From selfies snapped on cell phones to elaborately staged photographs designed to highlight a craft for sale, you can upload images to web applications for innumerable reasons. Behind the scenes, the web application has to do some processing and storage. Sometimes, the application accepts a variety of file formats and standardizes them, converting them into a single format and creating a thumbnail. Although creating the image might have been as simple as pointing and shooting, testing image uploads themselves is more challenging.
If your company builds such a website, your application might rely on a library, plugin, or service built somewhere else to handle this image management, so your developers might not even know how it works—or even if it works. Regardless of the magic in the box, you should test an image uploader to ensure it works correctly and handles common points of failure.
The Happy Path
In a picture-perfect world, your users will read the guidelines or directions to your uploader and will only send their best images in the common .jpg or .gif formats. Your application will accept them, approve them, and present them in the best possible backlight on LED screens everywhere. But this happy path accounts for only a few test cases. Most tests will come from the gnarled, thorn-ridden paths outside of these.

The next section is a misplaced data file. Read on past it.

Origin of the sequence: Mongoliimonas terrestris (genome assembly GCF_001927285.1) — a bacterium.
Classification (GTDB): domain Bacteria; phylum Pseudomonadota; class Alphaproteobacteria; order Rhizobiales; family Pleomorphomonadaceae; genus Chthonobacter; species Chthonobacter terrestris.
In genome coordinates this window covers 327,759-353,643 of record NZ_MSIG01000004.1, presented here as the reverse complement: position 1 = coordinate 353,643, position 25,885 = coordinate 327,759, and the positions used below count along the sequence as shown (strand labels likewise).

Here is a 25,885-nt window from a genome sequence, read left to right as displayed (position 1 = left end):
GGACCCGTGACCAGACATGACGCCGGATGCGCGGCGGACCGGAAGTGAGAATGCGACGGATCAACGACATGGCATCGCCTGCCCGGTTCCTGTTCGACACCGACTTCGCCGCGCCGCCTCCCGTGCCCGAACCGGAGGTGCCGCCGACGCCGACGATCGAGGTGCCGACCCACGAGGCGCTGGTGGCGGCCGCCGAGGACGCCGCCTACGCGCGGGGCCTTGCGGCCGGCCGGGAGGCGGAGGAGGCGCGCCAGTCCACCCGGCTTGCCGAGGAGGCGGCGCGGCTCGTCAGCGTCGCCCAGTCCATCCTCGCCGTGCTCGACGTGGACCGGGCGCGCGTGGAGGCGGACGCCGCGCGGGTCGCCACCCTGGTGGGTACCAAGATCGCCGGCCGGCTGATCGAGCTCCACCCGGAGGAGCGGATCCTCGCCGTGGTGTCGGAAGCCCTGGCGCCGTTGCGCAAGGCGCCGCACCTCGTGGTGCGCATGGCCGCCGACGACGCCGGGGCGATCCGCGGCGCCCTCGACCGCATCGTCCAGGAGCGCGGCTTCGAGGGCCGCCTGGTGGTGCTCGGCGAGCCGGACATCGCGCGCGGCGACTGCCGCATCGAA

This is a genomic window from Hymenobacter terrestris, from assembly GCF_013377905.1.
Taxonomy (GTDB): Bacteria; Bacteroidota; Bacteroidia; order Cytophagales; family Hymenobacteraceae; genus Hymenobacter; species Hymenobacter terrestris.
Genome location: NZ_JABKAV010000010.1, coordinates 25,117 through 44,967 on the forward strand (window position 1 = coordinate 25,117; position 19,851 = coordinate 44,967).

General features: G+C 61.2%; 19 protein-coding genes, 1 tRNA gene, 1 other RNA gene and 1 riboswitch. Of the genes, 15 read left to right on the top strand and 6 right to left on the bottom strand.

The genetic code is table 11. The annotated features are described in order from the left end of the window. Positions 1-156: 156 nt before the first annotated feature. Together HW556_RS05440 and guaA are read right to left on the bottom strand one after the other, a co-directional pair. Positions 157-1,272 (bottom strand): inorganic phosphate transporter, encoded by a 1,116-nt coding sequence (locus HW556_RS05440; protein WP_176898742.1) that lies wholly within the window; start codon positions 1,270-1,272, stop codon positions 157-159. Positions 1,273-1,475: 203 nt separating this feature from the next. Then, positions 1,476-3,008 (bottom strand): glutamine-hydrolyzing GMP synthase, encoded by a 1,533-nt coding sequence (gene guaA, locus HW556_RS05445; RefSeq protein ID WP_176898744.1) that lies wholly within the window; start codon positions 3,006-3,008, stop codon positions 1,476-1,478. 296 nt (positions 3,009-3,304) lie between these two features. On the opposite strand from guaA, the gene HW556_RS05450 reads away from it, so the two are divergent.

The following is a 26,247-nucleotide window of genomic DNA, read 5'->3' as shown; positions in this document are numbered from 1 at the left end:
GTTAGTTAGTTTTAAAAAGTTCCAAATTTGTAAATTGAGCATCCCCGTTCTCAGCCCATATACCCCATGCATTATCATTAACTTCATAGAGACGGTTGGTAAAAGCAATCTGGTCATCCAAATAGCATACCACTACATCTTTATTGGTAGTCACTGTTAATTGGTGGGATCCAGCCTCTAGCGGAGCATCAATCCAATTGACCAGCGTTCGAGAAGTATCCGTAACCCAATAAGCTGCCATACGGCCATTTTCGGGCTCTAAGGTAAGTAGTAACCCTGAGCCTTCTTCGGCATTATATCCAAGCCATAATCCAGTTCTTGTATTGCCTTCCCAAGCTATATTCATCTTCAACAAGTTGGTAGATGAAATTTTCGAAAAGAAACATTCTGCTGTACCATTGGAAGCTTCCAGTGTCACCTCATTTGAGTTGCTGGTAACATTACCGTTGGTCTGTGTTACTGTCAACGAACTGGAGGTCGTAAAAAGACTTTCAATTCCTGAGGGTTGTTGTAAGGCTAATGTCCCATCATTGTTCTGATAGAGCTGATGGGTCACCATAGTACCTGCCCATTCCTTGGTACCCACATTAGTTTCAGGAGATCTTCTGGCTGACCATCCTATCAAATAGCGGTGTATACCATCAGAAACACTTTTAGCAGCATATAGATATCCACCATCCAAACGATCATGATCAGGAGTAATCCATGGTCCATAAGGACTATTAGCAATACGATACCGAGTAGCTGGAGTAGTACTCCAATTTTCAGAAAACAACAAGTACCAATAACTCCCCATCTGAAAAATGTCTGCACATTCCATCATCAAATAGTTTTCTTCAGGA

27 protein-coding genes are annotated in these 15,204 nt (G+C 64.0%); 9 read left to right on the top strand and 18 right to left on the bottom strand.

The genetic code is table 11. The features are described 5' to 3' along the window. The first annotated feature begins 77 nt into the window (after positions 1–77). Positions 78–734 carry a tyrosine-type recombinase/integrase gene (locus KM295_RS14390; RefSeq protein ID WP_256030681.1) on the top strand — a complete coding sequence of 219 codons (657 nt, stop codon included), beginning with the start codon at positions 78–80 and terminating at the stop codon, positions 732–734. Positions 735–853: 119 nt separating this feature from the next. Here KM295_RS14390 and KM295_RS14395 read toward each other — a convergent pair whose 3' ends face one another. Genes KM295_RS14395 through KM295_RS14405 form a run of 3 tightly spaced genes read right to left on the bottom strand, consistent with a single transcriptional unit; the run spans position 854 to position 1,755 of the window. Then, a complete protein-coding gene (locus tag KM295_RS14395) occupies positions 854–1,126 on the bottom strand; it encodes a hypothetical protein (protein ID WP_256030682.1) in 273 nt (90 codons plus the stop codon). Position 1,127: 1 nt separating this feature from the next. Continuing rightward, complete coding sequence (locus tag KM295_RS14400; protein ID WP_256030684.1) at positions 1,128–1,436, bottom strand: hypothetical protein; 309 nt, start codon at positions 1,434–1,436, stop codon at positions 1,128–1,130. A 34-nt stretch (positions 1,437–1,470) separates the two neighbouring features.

The Unhappy Path: Image Resizing and Indiscriminate Cropping
If your application consumes photos, it regurgitates the photos in varied ways. Perhaps it only stores and presents the photos in their original glory, including the original pixel height and width. More likely, though, your web application presents the image in other contexts and sizes. Your designers have spent time and effort in building elaborate page layouts. When they don’t have exact control of the images that will display, though—such as when your users can upload their own images—havoc can ensue.
Make sure you upload images of varying sizes, from 25-pixel-by-25-pixel icons to 1600-by-1000 masterworks. Make sure that the images display appropriately and they do not alter or impede page layout. Upload images that are not square; make sure you try 25-by-600 images (a close-up photo of a pen, perhaps) and 600-by-25 images (a close-up of a pen, but turned vertically).
Look closely at the images you upload and make sure that they retain the proper aspect ratio. Your website does not benefit if it looks like it’s displaying standard format images on a widescreen television.
Some applications create thumbnails images—smaller versions of the uploaded images to display in tighter layouts such as tables, grids, or other mass presentation of images. You should inspect how it works. Does the image crop blindly based on the center of the image? Does the thumbnailer stretch the image to make it a square? Can the user select which portion of the original image to use as the thumbnail?
Don’t forget to check the results of the image processing. If your application serves these images on member profile pages or, more likely, in a variety of ways and locations, you should check to ensure the images look right and fit into the page layouts as expected.
The Sullen Path: Common File Upload Errors
As with any file importer or uploader, you’ve got to test certain conditions regarding the upload process.